Oxidant stress reduces insulin responsiveness in 3T3-L1 adipocytes

Assaf Rudich, Nitzan Kozlovsky, Ruth Potashnik, Nava Bashan

Research output: Contribution to journalArticlepeer-review

187 Scopus citations


Increased oxidant stress has been suggested to occur in diabetes and to contribute to the development of late diabetic complications. Whether oxidant stress plays a role in the development or progression of insulin resistance is not known. In this study we hypothesized that exposing 3T3-L1 adipocytes to prolonged micromolar concentrations of H2O2 would reduce their acute metabolic responses to insulin stimulation. 3T3-L1 adipocytes exposed to 25 mU/ml glucose oxidase (GO) for 18 h exhibited a threefold increase in basal 2-deoxyglucose (2-DG) uptake activity. However, net increase in 2-DG uptake activity after acute insulin (100 nM) stimulation was 355 ± 56 pmol · mg protein-1 · min-1 in control vs. 198 ± 41 pmol · mg protein-1 · min-1 in GO-pretreated cells (P < 0.05). Basal lipogenesis activity was significantly enhanced by GO, but acute insulin stimulation resulted in significantly reduced lipogenesis activity (29 ± 4 vs. 11 ± 1 nmol glucose/well for control and 50 mU/ml GO, respectively, P = 0.001). Glycogen synthase a activity was reduced by GO (78 ± 1 vs. 43 ± 2 pmol UDP-glucose · mg protein-1 · min-1, P = 0.03), whereas insulin stimulation of glycogen synthase was reduced, exhibiting a right shift in the insulin dose- response curve. These effects of GO were associated with increased GLUT-1 and reduced GLUT-4 protein and mRNA content. In conclusion, our data suggest that oxidant stress alters glucose transporters expression and insulin-stimulated metabolism in 3T3-L1 adipocytes.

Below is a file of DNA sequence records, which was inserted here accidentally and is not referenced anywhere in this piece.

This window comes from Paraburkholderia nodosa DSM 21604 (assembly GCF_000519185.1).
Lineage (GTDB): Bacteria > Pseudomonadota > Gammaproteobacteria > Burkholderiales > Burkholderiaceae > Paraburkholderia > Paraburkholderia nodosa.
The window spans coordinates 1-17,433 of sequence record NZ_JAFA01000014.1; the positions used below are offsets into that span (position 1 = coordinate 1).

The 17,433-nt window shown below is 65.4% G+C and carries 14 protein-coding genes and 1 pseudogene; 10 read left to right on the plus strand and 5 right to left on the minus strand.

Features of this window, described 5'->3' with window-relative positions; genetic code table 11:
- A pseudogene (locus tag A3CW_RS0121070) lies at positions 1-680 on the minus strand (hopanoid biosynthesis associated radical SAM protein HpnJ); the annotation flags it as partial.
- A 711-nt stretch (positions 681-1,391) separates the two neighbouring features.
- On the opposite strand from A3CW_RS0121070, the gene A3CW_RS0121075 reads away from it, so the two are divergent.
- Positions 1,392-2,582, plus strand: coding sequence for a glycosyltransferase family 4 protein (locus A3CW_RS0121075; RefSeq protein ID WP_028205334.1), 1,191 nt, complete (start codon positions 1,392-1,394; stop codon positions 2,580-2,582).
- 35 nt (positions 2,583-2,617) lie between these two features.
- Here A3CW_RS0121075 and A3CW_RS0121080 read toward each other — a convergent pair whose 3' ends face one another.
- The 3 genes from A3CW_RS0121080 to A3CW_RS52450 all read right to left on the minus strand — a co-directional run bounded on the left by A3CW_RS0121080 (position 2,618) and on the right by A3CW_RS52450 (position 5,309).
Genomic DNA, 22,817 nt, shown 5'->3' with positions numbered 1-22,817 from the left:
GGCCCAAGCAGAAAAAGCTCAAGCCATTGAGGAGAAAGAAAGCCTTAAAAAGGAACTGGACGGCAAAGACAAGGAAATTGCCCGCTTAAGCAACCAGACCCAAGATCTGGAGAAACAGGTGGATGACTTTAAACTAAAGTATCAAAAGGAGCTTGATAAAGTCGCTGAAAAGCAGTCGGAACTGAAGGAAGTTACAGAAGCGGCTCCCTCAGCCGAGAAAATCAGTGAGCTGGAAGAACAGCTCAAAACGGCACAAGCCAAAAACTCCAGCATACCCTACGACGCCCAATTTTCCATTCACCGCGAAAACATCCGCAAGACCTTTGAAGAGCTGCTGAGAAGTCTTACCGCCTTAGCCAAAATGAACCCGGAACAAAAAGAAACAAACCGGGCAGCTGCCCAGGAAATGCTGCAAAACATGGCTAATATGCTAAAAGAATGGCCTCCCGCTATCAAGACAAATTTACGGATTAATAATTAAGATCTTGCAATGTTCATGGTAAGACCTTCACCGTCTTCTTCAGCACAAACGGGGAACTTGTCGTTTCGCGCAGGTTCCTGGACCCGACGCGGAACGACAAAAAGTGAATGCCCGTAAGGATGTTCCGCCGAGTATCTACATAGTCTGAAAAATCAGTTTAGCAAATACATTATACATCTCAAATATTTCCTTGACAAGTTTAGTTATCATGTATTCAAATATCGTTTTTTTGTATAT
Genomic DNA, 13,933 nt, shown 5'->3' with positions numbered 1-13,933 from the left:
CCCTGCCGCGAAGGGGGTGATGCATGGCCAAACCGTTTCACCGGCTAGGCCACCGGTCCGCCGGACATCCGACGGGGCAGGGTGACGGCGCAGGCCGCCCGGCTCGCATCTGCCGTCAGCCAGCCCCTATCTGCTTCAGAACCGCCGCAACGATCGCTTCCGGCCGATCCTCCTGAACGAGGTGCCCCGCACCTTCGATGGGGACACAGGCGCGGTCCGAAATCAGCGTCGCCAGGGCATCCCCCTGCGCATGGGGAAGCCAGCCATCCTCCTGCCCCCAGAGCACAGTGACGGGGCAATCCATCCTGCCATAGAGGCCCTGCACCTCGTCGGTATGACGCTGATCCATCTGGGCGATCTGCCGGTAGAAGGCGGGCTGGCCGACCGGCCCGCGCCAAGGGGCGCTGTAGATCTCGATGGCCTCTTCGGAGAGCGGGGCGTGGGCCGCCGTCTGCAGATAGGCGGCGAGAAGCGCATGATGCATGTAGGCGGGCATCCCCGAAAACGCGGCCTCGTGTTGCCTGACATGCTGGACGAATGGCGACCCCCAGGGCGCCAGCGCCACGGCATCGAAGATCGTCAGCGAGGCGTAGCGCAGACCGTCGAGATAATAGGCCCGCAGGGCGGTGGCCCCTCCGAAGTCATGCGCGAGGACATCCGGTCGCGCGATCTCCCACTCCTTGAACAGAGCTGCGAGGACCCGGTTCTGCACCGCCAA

Original languageEnglish
Pages (from-to)E935-E940
JournalAmerican Journal of Physiology - Endocrinology and Metabolism
Issue number5 35-5
StatePublished - 1 Jan 1997


  • glucose metabolism
  • insulin resistance

ASJC Scopus subject areas

  • General Medicine


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